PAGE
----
The History of the World Series of Poker
by PokerShark.com Reporter Javier Santana
The World Series of Poker is a renowned event held in Las Vegas, Nevada. Most recently, the tournament took place at the Rio, from late May until early July. Over time, the tournament has garnered many players and a large fan-following, with the Main Event of 2006 having close to 9,000 individuals competing.
So how did such an event get started? As the story goes, the first World Series Poker tournament was an invitation-only event for the best known poker players of the 1970's. Tom Morehead, owner of the Reno-based Riverside casino, had the intention of promoting a tournament that would attract similarly-interested poker aficionados to the table. The event had a small gathering but became quite newsworthy. Later, Benny Binion, picking up on how such a gathering could be quite lucrative, hosted the event at the Horseshoe Casino, known simply as "The Horseshoe", located in Las Vegas, Nevada. As time progressed, the tournament continued to draw participants, albeit slowly. However, by the late 1980's, there were thousands of participants eager to join the various tourneys being held under the title of the World Series of Poker. Over time, there have been many variations included in the World Series of Poker tournaments, branching from Seven Card Stud to Texas Holdem championships. The vast number of unique card games included in the tournament have helped usher in players from all branches of life. Players come seeking the prestige of winning the largely populated tournaments, as well as leaving with the lucrative pots placed each year.
The stakes for the various events have risen steadily each year, one event being the Texas Holdem Championship. The buy-in for the renowned Texas Holdem Championship alone is $10,000. The reason for the buy-in price being so steep is that the Texas Holdem Championship is unarguably the most sought-after champion title, a position which not only asserts the winner’s level of playing skill, but also bestows upon them a multi-million dollar fortune upon winning. In the various other events, winners receive a World Series of Poker bracelet and the buy-in amounts placed by all other entrees. The bracelets have been a recurring theme stemming from 1976, where they were then valued at a few hundred dollars. Today’s current bracelet design has been appraised upwards of $50,000. Aside from the monetary value, the bracelets symbolize the achievement and respect from winning the various events. In 2006, Jeffrey Pollack, a World Series of Poker Commissioner, likened the receiving of one of the WSOP bracelets to winning the Stanley Cup in hockey. Jeffrey stated, “It’s impossible to overstate the value of a World Series Poker gold bracelet to anyone who takes the game seriously.” Holding true to this statement, many of the bracelet winners, such as Jennifer Tilly and Johnny Chan, have maintained that the bracelets are one of their greatest accomplishments.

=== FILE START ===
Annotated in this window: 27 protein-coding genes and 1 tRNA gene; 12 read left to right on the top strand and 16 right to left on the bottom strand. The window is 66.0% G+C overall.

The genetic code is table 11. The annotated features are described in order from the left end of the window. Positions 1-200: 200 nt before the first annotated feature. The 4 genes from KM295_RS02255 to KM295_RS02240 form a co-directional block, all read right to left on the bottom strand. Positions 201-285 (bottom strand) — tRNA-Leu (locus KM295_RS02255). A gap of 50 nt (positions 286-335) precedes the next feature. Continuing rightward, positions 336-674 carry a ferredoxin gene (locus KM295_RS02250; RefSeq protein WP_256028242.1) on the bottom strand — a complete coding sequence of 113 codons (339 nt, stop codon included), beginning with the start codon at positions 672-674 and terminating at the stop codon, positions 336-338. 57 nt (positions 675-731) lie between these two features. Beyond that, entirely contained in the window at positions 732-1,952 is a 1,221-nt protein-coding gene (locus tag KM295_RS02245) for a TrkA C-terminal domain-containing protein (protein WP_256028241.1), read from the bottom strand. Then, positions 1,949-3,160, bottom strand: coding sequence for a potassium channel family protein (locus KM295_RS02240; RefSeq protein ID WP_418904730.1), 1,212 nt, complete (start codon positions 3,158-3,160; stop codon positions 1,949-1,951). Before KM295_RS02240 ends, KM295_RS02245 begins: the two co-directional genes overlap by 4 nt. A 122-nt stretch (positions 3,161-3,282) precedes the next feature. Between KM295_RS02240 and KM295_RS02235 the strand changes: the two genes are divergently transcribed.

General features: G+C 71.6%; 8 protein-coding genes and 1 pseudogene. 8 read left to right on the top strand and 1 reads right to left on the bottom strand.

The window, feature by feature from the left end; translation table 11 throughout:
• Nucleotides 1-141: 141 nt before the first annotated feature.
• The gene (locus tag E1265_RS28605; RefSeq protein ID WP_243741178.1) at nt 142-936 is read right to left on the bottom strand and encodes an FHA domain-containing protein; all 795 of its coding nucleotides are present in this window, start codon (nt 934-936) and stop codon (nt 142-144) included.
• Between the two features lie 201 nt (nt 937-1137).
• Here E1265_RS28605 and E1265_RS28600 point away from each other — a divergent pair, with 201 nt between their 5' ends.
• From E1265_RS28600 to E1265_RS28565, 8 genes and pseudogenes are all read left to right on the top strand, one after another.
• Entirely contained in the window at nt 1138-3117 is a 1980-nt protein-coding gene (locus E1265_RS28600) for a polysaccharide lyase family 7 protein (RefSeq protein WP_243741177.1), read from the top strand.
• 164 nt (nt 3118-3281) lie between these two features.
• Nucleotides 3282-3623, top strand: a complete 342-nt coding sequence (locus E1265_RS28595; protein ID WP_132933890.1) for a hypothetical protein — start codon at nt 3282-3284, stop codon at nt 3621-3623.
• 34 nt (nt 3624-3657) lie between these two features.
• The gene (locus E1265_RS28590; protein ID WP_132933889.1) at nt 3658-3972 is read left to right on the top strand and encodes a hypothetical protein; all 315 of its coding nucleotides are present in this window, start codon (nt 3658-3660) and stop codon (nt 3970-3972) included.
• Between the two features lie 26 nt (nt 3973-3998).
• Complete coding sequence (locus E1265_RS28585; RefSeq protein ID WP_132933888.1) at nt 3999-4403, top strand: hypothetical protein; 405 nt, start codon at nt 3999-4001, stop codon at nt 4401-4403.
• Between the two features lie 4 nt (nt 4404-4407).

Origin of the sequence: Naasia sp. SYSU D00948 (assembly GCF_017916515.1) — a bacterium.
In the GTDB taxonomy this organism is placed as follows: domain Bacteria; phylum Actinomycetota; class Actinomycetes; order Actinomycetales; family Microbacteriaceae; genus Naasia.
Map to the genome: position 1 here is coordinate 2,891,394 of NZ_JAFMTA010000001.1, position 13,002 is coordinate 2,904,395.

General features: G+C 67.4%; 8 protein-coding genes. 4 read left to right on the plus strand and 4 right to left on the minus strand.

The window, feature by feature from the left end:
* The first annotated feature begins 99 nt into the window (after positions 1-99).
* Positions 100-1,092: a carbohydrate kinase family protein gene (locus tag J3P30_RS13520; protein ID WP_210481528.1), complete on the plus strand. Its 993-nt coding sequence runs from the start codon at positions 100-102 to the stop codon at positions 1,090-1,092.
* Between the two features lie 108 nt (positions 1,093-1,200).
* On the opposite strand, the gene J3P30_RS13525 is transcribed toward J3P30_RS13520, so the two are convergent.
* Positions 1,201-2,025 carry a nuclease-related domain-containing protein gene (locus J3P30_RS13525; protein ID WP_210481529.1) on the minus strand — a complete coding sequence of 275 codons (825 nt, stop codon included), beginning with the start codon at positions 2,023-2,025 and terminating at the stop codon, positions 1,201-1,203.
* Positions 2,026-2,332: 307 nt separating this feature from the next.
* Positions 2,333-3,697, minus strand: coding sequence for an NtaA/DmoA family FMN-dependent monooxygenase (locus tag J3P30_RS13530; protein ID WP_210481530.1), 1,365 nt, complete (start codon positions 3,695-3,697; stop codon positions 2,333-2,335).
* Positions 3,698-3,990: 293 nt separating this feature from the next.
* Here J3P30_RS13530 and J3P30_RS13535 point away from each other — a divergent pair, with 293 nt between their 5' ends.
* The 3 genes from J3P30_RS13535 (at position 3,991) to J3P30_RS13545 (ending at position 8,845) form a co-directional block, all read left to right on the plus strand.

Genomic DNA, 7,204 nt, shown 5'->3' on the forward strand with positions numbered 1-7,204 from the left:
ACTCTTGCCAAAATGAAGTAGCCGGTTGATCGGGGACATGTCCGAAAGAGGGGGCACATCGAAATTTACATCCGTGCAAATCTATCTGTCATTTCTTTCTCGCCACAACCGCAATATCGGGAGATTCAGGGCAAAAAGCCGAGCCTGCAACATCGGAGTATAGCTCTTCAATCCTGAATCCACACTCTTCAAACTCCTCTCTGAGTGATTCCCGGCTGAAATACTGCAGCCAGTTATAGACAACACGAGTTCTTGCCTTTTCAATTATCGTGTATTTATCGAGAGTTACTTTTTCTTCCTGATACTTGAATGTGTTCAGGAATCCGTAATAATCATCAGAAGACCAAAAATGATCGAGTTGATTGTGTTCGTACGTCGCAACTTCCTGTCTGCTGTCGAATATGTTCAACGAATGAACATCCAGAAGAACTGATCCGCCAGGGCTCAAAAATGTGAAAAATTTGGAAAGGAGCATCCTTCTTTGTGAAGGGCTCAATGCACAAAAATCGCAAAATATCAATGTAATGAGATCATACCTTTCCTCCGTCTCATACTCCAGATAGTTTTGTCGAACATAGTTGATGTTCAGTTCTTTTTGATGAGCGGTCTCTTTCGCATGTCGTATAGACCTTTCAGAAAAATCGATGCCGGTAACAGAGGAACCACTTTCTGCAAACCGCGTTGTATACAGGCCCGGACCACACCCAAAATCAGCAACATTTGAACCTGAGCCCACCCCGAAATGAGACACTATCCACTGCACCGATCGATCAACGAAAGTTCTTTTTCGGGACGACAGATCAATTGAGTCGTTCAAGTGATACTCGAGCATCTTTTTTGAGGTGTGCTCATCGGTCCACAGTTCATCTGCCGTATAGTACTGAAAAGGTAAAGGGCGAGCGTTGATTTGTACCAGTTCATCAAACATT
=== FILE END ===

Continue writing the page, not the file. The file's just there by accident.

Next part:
In 1973, the World Series of Poker had their event televised through CBS Sports. This signified the beginning of the expansion that the World Series of Poker was going to have into the televised tournaments. Following the first televised tournament, various other television companies were then interested in taping the various satellite tournaments held around the country. In 1981, NBC Sports was dispatched to record the World Series of Poker. This broadcast broke new ground, reaching millions of homes for the first time in poker history. As the series expanded, more and more events were able to be televised, partly in thanks to the satellite tournaments taking place. These satellite tournaments allowed aspiring amateur players to compete in events that provided stepping stones into the World Series, based on their skill level. The satellite tournaments proved to have a dedicated following, letting viewers watch everyday people slowly work their way through the ranks, giving way to some of the amateur fan favorites, such as Chris Moneymaker of the 2003 World Series Poker Championship. Chris has a tale regarding his humble entrance into the online poker tournaments and how it ended with him sitting across from some of the best poker players in the world at the championship.
The World Series of Poker has become a behemoth of enterprising in its current form, with dozens of casinos lining up to host the tournaments that sprang up from humble beginnings. The World Series of Poker will continue to thrive as long as players from all walks of life continue to appreciate the art of Poker.